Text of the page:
Inferior quality rubber will not adequately seal covers, allowing water leakage into the hold and cargo damage to occur. Low quality packings are incapable of withstanding the continuous compression and expansion required for effective and prolonged hatch cover sealing.
Helping its customers to ensure they are buying genuine MacGREGOR hatch cover gaskets, MacGREGOR introduced a unique red marking system that identifies the product as an original quality gasket.
Original MacGREGOR-branded components are also vital for its patented Omega sealing system, CAT profile sliding seal and key bearing pad elements (such as bearing pad and balancing rubber).
Another example is cross-joint and peripheral cleatings which must be designed to ensure seaworthiness and watertight integrity. Again, genuine MacGREGOR cleats are designed to withstand the severe loadings imposed because material specifications and quality controls are strictly maintained.
Critical to safe operation
Hatch cover cleats appear to be simple devices but they are critical to the safe operation of an ocean-going ship, Mr Berg says. The strength of MacGREGOR cleat material exceeds the strength of all typical high tensile steel grades so dont be tempted to specify cheaper pirate replacements that simply include a high tensile steel reference.
The function of quick-acting cleats is to secure the weathertightness of hatch covers by preventing them from lifting when a ship is at sea; it is thus a critical component in maintaining the necessary compression of the rubber hatch cover seals in order to keep water out.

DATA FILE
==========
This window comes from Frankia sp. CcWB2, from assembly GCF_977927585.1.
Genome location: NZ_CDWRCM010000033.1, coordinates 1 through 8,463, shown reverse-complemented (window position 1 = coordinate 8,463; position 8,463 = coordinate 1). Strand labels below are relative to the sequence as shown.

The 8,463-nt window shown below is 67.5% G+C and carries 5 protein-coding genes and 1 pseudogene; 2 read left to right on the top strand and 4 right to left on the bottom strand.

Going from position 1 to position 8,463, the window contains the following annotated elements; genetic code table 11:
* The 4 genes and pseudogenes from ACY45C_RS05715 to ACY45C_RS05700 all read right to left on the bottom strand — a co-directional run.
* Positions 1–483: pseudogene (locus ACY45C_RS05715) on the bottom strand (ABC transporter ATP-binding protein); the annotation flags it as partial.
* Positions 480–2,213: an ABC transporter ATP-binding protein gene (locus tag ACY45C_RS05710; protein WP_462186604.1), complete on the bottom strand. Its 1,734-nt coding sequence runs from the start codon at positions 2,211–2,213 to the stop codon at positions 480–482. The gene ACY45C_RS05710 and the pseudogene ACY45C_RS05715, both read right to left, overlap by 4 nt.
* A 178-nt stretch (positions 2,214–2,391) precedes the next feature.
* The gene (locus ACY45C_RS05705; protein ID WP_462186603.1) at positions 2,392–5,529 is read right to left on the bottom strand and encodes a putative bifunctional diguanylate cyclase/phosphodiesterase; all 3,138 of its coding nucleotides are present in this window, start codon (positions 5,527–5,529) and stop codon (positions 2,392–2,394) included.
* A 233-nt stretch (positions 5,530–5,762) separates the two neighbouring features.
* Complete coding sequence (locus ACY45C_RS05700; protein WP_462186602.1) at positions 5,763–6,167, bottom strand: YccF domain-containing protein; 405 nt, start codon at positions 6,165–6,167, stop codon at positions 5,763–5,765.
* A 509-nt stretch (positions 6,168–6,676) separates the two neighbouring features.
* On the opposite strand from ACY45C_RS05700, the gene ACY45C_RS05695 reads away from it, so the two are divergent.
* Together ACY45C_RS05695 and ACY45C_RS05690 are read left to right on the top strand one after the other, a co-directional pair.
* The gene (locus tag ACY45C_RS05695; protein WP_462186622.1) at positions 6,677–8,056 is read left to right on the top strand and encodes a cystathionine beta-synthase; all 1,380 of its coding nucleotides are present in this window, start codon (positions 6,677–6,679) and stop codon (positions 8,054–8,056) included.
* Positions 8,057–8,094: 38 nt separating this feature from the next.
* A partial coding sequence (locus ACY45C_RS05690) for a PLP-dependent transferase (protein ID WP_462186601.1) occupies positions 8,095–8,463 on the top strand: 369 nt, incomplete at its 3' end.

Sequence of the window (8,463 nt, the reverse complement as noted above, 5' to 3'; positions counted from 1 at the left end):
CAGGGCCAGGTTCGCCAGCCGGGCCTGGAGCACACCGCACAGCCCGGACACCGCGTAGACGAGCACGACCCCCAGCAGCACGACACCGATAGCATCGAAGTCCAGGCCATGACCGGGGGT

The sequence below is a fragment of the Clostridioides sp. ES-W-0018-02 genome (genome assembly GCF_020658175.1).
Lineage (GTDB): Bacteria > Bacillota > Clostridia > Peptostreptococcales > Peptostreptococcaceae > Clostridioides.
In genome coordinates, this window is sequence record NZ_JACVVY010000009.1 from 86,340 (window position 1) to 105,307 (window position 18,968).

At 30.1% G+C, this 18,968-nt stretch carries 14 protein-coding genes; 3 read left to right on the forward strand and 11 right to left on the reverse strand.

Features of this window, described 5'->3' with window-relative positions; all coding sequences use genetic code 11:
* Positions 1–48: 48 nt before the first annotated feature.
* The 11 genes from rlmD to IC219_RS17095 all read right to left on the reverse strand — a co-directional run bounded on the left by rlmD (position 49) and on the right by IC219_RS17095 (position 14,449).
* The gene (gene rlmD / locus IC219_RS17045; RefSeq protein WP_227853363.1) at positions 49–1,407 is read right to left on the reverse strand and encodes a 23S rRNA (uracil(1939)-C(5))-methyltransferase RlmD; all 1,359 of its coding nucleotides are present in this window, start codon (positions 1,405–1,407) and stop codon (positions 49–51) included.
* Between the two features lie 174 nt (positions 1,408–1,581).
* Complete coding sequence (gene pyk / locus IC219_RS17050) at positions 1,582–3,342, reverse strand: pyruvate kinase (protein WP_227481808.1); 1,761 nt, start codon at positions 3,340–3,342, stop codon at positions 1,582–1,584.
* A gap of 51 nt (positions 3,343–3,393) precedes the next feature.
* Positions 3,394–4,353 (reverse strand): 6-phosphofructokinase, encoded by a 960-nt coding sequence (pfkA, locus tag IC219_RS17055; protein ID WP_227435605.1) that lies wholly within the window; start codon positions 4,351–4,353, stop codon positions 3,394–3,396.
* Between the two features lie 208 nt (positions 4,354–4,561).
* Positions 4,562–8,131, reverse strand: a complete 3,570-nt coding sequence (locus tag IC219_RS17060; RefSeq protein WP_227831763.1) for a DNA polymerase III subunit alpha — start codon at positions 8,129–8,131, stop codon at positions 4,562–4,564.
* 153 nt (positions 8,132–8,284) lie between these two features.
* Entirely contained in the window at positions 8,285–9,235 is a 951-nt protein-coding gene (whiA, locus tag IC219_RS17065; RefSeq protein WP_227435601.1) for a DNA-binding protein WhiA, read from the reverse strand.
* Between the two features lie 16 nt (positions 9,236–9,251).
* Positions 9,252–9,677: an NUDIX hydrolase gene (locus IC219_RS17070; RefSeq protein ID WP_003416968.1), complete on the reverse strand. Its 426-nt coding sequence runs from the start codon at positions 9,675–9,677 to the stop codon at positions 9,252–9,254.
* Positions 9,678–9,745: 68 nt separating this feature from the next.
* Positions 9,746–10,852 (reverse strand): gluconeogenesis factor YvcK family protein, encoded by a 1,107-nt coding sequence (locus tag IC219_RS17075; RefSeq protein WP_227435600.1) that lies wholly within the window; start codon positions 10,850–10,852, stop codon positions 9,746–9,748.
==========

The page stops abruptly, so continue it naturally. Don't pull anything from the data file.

MacGREGOR quick-acting cleats are made of a special high quality steel selected after extensive testing under laboratory conditions and subsequent full-scale trials at sea: they cannot simply be replaced with a component of another brand even though they may look the same.
Jeopardising the safety of the ship
MacGREGOR hatch cover installations are fully integrated units, with the strength of each constituent component taken into account in order to ensure a secure and safe closure to a hold, Mr Berg says. Replacing one component, such as a cleat, with a substandard item will jeopardise the entire hatch cover installation and in turn the safety of the ship. It is therefore important to replace damaged cleats and other components with MacGREGOR-approved products, otherwise the entire hatch cover installation may be in breach of the strict requirements of the classification societies.
Equally important is the supply of the correct glues for years of trouble-free sealing. Experience has shown that if the wrong glue is used for fitting linear packings serious problems can be expected. Due to movement between hatch covers and coamings linear packings can be twisted and can come out of the rubber channels.
MacGREGOR continues to pursue close co-operation with other original suppliers of cargo access and handling systems, classification societies and insurance companies to highlight the threat of pirate spares to the efficiency and safety of shipping.
[For pictures please contact Steve Labdon:]